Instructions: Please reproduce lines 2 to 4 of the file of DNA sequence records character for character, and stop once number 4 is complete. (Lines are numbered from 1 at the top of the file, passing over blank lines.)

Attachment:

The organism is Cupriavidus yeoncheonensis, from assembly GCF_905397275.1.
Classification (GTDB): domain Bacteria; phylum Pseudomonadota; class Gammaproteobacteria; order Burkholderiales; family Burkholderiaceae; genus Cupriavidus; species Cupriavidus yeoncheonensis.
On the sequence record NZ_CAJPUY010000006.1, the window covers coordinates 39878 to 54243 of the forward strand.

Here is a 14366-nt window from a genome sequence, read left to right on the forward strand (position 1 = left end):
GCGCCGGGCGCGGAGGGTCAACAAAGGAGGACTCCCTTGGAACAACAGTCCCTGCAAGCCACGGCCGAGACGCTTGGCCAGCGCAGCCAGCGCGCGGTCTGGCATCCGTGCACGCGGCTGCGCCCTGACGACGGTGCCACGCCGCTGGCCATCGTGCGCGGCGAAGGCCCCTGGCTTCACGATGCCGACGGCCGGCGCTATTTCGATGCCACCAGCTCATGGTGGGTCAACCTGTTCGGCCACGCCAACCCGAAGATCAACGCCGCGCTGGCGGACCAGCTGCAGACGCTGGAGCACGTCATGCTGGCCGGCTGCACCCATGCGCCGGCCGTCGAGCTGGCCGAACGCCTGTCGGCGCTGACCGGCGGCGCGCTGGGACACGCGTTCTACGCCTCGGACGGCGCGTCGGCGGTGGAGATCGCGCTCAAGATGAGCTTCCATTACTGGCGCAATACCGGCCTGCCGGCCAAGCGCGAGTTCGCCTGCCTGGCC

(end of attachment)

Classification (GTDB): domain Bacteria; phylum Pseudomonadota; class Gammaproteobacteria; order Burkholderiales; family Burkholderiaceae; genus Cupriavidus; species Cupriavidus yeoncheonensis.
On the sequence record NZ_CAJPUY010000006.1, the window covers coordinates 39878 to 54243 of the forward strand.

Here is a 14366-nt window from a genome sequence, read left to right on the forward strand (position 1 = left end):